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Letters to the Editor: Salisbury landfill wasting money

As most Salisbury residents know, the selectboard set up an Ad Hoc Landfill Committee for the purpose of researching the possibility of closing the Salisbury landfill based on a non-binding vote in 2015. The members of this committee are Martha Sullivan (selectboard chair), Pedie O’Brien (committee chair and landfill administrator), Sid Hutchins (landfill operator), and David Nuceder, Kip Andres and Sheila Conroy (interested citizens).
The summer edition of the “Spotted Salamander,” our local newsletter, included a letter to the editor from Martha Sullivan. Yes, we are both members of the committee, but we do have different viewpoints. I would like to share mine.
Both of us made remarks about closing that seemed in opposition to each other. I would like to clarify this confusion. I said, “If we don’t close, we will be closed by the state.” Martha said, “The state is not pushing the closing of the landfill; in fact, our certification is good until 2024.”
First, the fact is, there are only two landfills open in the state; one is Salisbury and the other is Coventry. This fact was given to me by John Faye of Agency of Natural Resources. No, the state is not pushing us to close as such, but due to the fact that the rules and regulations that we must follow according to our SWIP (Solid Waste Implementation Plan), we are being pushed to close because the financial aspects of keeping it open are fast becoming prohibitive.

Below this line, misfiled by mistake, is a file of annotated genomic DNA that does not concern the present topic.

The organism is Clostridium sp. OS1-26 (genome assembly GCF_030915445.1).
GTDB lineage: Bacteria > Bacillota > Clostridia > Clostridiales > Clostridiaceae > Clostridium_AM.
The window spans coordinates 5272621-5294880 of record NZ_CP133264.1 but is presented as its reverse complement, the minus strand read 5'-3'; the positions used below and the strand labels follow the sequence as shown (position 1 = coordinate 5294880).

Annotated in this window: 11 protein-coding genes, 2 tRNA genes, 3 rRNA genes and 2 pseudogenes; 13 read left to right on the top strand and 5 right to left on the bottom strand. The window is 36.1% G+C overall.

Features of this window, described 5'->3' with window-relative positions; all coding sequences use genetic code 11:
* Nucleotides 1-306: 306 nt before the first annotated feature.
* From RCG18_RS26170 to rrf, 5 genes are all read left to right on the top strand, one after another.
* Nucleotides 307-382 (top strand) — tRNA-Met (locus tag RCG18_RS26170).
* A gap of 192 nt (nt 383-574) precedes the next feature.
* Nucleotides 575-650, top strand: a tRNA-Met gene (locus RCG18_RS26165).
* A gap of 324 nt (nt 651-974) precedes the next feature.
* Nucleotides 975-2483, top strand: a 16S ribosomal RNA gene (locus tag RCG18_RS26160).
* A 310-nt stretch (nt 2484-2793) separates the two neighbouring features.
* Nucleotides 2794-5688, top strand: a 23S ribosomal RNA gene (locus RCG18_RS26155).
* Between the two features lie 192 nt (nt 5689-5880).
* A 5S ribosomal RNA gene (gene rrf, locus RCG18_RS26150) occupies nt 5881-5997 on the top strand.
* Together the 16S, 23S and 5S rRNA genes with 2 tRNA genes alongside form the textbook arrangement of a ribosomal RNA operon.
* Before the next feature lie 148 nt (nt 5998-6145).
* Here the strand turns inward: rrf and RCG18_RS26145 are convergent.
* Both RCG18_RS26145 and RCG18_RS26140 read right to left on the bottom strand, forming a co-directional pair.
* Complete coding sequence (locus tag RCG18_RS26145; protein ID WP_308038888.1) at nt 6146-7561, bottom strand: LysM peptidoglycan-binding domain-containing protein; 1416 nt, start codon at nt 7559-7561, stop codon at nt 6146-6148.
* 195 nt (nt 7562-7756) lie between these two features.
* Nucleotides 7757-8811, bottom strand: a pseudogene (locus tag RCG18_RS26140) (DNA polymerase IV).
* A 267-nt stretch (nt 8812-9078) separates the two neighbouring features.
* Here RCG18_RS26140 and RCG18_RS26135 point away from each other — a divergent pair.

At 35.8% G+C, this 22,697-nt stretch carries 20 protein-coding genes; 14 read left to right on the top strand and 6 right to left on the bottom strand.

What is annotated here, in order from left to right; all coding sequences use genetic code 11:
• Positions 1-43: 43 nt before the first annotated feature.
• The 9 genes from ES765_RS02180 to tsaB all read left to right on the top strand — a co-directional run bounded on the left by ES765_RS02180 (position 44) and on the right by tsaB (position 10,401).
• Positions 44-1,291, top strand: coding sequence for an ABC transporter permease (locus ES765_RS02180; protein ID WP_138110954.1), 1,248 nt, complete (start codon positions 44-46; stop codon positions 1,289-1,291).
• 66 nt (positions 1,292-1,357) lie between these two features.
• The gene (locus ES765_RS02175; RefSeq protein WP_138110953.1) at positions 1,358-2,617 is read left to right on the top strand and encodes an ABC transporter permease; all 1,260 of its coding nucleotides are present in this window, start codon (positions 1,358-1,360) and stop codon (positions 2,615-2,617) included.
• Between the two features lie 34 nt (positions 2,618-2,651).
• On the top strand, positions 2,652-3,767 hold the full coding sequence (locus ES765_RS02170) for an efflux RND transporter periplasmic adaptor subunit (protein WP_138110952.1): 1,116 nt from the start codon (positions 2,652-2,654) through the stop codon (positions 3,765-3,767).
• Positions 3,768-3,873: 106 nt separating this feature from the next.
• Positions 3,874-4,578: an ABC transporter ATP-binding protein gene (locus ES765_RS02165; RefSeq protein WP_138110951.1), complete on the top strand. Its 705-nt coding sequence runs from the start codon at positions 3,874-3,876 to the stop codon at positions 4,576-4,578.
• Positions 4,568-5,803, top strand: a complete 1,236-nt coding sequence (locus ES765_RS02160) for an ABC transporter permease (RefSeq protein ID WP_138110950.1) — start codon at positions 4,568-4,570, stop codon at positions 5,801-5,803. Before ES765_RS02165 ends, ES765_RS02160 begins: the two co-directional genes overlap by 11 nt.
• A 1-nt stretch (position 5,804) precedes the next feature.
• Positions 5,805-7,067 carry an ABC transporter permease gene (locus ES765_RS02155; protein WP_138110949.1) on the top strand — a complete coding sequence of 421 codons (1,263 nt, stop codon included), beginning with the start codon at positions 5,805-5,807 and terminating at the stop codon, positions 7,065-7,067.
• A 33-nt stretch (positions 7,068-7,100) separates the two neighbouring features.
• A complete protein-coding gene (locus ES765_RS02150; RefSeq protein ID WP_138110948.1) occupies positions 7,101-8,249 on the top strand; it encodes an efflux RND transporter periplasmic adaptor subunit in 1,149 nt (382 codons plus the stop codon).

For instance, last year, we were required to have two household hazardous waste drop-off events. This year three and next year four at the cost of $2,500 per set-up. This does not include the extra cost of the waste. Fewer than 50 people take part each year at no cost to them. Payroll expenses for 2016 were over $50,000. Free recycling cost $15,346. Engineering and soil testing cost $21,348. Every year we wait, thousands more dollars are required for closing. An added expense this year is the acceptance of food scraps and the cost of getting rid of them. This year, we are required to have a permanent drop off for certain household hazardous waste that is not possible; and with no website, we are in violation but the state is being lenient because they are aware that we are making an effort to close. 
Martha said, “Some say we should close because we are not making money. We don’t need to make money.” The fact is we are not even breaking even. Every year for the past few years, we lose between $25,000 and $30,000 a year or more out of the landfill monies.
Many residents have their trash and recycling picked up by haulers, which means less money for our landfill to operate. If we stay open or if we have a transfer station, we will continue to lose money either way.
We are not required by law to provide a transfer station. Perhaps it is time for all residents to be responsible for paying for a hauler. Last but not least is the environmental factor. Years ago, when I first moved to town, the “dump” was exactly that: a hole in the sand pit where everything was dumped. Will this come back to haunt us or future residents someday? 
I believe it is time for Salisbury to get out of the trash business completely. It is time for all of us to take on this responsibility. In my opinion, it is time to look to the future rather than piddling away money that could be better spent than subsidizing only a few. Now that would be in the best interest of the “whole” town.
Please join us at the Salisbury Congregational Church on Wednesday, June 21, at 7 p.m. We will be discussing the pros and cons of joining the Solid Waste Management District and to answer questions you may have.
Pedie O’Brien
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